Former Nuggets Coach George Karl Falls Back On Racist Stereotypes To Explain His Issues With NBA Stars

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George Karl (Keith Allison/Flickr)

Using  tired, old racist stereotypes, former Denver Nuggets coach George Karl has lashed out at some of his old players in his new book.

In excerpts from his book “Furious George published in The New York Post, the 65-year-old blamed a lack of fatherly discipline and “posse,” among other things, for the problems he had with Carmelo Anthony, Kenyon Martin and J.R. Smith over the years.

Karl attempted to explain why retired baller Martin and current New York Knicks forward Anthony had such difficult personalities in excerpts the New York Post obtained from his book “Furious George.” His conclusion? Absentee fathers.

“Kenyon [now retired] and Carmelo [now with the N.Y. Knicks] carried two big burdens — all that money and no father to show them how to act like a man,” Karl said in the book, which is due out in January.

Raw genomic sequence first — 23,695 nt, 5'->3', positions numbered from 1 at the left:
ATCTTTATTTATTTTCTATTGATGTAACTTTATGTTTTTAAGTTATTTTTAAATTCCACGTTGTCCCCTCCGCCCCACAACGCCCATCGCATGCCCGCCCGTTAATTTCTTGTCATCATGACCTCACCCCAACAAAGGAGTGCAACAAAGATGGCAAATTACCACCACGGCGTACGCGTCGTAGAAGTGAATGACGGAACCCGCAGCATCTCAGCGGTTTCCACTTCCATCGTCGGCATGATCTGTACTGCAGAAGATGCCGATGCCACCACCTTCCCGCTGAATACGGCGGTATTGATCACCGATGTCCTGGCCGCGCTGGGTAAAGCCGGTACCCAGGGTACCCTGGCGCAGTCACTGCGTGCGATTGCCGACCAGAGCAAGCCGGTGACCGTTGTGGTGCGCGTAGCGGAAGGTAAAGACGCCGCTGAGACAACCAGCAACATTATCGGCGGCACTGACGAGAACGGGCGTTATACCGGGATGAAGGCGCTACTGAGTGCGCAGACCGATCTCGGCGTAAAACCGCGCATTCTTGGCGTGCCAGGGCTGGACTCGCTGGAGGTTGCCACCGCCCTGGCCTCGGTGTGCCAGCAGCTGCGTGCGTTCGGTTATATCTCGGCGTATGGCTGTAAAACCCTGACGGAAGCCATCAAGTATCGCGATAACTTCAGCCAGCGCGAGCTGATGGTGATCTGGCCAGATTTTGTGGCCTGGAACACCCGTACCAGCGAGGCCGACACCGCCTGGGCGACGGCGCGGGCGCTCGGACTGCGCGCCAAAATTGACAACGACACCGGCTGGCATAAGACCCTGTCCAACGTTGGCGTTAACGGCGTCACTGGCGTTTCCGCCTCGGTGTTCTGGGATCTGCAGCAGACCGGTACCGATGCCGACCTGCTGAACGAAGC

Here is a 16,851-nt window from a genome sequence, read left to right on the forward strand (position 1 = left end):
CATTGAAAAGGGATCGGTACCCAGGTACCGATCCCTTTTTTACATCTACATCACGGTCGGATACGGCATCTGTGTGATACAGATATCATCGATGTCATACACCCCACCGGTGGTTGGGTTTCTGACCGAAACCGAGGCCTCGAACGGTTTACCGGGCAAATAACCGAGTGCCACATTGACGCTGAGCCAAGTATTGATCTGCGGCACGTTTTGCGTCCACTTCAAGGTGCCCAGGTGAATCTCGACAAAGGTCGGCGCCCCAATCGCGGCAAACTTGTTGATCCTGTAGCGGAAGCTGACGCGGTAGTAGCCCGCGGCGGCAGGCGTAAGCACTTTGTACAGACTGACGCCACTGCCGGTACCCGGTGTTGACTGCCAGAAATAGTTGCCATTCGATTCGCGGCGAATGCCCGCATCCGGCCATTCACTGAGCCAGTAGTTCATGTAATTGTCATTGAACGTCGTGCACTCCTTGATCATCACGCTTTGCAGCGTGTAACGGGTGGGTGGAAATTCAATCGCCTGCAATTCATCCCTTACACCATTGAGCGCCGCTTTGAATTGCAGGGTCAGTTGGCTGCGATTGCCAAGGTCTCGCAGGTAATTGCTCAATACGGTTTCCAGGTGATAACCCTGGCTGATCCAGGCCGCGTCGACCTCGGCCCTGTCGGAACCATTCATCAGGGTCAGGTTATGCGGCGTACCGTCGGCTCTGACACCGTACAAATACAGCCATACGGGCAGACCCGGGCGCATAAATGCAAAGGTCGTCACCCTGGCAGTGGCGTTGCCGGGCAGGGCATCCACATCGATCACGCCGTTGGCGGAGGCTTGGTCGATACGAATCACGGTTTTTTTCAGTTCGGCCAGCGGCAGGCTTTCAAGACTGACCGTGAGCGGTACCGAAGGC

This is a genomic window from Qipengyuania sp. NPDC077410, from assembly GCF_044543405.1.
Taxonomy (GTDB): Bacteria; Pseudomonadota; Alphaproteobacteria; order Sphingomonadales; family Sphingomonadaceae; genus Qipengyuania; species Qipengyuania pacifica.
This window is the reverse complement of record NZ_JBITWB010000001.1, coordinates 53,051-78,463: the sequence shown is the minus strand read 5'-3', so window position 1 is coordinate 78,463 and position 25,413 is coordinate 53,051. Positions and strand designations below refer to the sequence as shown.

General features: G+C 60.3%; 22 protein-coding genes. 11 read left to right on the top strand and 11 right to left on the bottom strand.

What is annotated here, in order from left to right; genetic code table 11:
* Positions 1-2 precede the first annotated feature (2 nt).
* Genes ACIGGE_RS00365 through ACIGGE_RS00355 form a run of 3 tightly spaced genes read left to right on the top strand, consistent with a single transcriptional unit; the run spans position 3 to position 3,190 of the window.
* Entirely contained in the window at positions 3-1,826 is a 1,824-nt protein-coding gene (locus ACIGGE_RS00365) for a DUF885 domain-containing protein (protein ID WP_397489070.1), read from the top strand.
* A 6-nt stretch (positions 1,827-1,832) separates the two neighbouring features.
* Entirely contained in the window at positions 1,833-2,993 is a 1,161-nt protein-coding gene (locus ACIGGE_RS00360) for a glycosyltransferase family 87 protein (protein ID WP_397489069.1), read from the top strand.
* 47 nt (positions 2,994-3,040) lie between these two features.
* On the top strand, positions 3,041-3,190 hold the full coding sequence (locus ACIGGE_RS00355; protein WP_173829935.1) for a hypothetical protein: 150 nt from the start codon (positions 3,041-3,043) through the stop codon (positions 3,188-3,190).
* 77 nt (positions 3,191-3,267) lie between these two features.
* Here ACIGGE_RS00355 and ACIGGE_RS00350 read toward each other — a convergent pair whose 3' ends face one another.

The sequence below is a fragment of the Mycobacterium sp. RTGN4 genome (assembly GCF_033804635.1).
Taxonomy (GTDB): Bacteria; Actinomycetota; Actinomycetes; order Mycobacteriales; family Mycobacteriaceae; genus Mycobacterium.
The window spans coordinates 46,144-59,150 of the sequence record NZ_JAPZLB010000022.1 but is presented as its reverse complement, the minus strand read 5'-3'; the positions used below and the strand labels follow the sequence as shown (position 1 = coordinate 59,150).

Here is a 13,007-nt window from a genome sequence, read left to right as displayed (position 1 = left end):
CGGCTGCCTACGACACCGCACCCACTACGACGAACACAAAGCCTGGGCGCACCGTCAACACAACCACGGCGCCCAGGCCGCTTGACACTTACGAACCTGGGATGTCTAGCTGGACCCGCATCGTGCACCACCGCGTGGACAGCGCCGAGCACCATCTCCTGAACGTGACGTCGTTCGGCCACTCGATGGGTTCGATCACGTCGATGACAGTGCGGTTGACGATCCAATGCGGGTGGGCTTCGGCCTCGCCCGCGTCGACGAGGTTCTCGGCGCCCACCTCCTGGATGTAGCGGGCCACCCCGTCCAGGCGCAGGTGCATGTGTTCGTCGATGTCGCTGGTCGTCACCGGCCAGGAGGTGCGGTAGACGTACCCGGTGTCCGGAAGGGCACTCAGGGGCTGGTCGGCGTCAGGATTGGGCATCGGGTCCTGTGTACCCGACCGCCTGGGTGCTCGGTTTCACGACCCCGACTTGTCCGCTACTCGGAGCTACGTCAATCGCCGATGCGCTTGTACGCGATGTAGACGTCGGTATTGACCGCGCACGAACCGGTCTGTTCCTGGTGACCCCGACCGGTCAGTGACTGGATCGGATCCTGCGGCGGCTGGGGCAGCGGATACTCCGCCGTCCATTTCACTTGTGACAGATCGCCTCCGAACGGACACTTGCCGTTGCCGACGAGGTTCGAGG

Karl used the racially coded term “posse” to describe the friends of Smith, now a Cleveland Cavaliers shooting guard. The 86ed Sacramento Kings coach said Smith had “a huge sense of entitlement, a distracting posse, his eye always on the next contract and some really unbelievable shot selection.”

Phil Jackson used the same word to describe LeBron James‘ business associates in November, drawing criticism from the Cavs’ star and others.

But Karl’s biggest criticism was reserved for Anthony, whom Karl said was “a true conundrum” during his six-year tenure with the Nuggets.

“He was the best offensive player I ever coached,” Karl wrote. “He was also a user of people, addicted to the spotlight and very unhappy when he had to share it.

“Since Carmelo only played hard on one side of the ball, he made it plain he couldn’t lead the Nuggets, even though he said he wanted to,” Karl continued. “Coaching him meant working around his defense and compensating for his attitude.”

Anthony gave a terse response to his former coach’s statements before the Knicks beat the Orlando Magic Thursday, Dec. 22. He simply told USA Today, “no way.” But Smith and Martin let their irritation show on Twitter.

Martin went full Trump online, issuing a series of angry tweets.

Meanwhile, Smith had a more straightforward response.

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